BAGHDAD – A relentless barrage of bombings killed 63 people Monday in the most sweeping and coordinated attack Iraq has seen in over a year, striking 17 cities from northern Sunni areas to the southern Shiite heartland.

The surprising scope and sophistication of the bloodbath suggested that al-Qaida remains resilient despite recent signs of weakness. Such attacks will likely continue long after American forces withdraw from the country.

“This is our destiny,” said Eidan Mahdi, one of more than 250 Iraqis wounded Monday. Mahdi was lying in a hospital bed in the southern city of Kut. One of his eyes was sealed shut with dried blood, and burns covered his hands and head.

While some Iraqis expressed resignation, others voiced fury at security officials and Prime Minister Nouri al-Maliki.

“Where is the government with all these explosions across the country? Where is al-Maliki? Why doesn’t he come to see?” said Ali Jumaa Ziad, a Kut shop owner. Ziad was brushing pieces of human flesh from the floor and off equipment in his shop.

The bombs went off on a hot and sunny morning as people were headed to work. Explosive devices were planted in the vests of suicide attackers, in parked cars, along the sides of roads and even on light poles.

No group immediately claimed responsibility, but the simultaneous attacks, the targeting of Shiite civilians and Iraqi security forces and the use of suicide bombers indicated that al-Qaida in Iraq was responsible.

That the terror group was able to pull off such an attack, spanning half of Iraq’s 18 provinces, came as somewhat of a surprise.

A little over a year ago, U.S. and Iraqi officials said the deaths of al-Qaida in Iraq’s two top leaders in a raid had dealt a severe blow to the organization. The group has suffered from a drop in funding and just last week was calling on former members to come back to the fold, a sign of the group’s diminished status.

But time and again, al-Qaida in Iraq has shown an ability to resurrect itself.

“Al-Qaida in Iraq has been resting and waiting and is now making itself heard to both disrupt the internal Iraqi political process and send a message to the Americans, which have called al-Qaida in Iraq dead and buried,” said Theodore Karasik, a Middle East security expert at the Dubai-based Institute for Near East and Gulf Military Analysis.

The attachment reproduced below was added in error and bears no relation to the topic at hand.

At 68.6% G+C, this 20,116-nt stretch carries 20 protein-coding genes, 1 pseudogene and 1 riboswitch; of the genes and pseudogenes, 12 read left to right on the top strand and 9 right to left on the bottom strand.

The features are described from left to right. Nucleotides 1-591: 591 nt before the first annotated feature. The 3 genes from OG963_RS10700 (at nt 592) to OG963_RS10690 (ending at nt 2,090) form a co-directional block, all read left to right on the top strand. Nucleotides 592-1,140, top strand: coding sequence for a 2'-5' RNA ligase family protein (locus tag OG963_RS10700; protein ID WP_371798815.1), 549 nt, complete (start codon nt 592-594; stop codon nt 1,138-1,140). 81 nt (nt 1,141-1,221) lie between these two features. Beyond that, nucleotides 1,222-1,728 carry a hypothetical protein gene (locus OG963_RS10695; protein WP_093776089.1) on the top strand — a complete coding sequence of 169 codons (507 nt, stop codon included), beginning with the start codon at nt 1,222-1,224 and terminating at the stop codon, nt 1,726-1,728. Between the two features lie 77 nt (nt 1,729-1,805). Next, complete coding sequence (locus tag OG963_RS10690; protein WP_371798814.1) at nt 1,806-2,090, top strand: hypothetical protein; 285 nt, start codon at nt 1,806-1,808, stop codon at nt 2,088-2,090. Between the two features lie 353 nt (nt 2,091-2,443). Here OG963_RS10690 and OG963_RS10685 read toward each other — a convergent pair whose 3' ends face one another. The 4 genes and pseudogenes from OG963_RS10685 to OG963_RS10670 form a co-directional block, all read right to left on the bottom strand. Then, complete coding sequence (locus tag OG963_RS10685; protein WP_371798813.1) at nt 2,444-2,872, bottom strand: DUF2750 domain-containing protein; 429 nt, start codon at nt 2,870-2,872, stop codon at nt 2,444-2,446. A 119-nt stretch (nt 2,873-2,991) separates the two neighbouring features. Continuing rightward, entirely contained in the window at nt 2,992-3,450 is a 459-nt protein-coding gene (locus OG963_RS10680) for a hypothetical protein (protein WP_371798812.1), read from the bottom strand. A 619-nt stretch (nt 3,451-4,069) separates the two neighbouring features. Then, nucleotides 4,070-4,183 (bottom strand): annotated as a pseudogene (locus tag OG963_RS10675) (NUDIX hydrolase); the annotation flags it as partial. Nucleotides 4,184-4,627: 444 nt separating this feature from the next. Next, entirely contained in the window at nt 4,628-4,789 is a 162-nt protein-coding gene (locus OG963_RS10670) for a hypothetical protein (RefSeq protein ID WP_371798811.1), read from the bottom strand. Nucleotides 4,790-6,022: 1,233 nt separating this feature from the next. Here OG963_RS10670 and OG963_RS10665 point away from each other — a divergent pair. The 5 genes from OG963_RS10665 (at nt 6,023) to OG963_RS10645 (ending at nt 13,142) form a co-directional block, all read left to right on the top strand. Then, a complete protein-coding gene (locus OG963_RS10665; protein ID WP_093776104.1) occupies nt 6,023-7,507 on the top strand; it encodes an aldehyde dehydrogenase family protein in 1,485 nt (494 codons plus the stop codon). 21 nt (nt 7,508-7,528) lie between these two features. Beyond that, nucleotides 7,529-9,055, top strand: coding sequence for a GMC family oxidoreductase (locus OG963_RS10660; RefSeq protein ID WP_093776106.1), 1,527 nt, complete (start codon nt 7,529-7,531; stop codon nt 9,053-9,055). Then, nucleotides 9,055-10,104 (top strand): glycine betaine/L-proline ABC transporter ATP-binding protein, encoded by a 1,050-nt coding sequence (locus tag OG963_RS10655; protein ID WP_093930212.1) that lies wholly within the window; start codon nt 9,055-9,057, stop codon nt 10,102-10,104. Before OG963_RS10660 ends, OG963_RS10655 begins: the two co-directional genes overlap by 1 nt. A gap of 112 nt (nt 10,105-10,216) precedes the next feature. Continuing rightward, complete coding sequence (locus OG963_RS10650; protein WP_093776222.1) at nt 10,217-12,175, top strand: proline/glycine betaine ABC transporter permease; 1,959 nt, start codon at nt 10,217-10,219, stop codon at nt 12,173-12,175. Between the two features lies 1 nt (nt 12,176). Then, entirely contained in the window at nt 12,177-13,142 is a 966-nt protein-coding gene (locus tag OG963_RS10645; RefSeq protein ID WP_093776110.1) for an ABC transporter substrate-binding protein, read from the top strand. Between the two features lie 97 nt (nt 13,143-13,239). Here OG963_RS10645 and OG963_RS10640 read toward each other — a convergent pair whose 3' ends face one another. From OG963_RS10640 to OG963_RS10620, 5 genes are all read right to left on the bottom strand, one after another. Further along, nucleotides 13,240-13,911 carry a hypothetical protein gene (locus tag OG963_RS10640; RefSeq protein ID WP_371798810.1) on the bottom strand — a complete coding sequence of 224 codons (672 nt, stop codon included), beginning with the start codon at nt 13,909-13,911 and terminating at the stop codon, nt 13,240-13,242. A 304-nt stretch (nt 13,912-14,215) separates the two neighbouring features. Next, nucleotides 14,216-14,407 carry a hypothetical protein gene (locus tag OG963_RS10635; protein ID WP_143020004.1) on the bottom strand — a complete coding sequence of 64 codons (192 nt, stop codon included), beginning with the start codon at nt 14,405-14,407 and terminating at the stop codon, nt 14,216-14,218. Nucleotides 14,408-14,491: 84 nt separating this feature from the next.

Monday’s violence came less than two weeks after Iraqi officials said they would discuss with the U.S. whether to have some American forces stay in the country past their Dec. 31 withdrawal deadline. U.S. officials have offered to keep about 10,000 of the 46,000 American soldiers currently here into next year if Iraq agrees.

Karasik said the timing may be no coincidence, and that al-Qaida may be using reverse psychology. Greater violence could lead to calls for the U.S. to extend its military presence, but the terror group knows that the U.S. is very unlikely to resume a full-scale combat mission and that the troop numbers would be too small to make much of a difference.

“If the U.S. extends its military presence, al-Qaida in Iraq can use it as a tool by saying, ‘Look, the Americans have reversed their decision to leave and are staying on as occupiers.’ They could use this as a justification for more attacks,” Karasik said.

Joost Hiltermann from the International Crisis Group said such attacks are likely to continue regardless of whether the American forces withdraw because the Sunni population from which al-Qaida in Iraq gets its support still feels threatened by the Shiite-led Iraqi government.

“The point is how strong and cohesive the government, the ruling coalition and the security forces are. That is going to determine whether these guys (al-Qaida) have an opportunity or not. You need to dry up their opportunities,” Hiltermann said.

“The Sunnis are still very unhappy with the Maliki government and the role that they play in it,” he added.

President Obama’s spokesman, Jay Carney, said the White House strongly condemned the bombings, but emphasized that overall violence was down.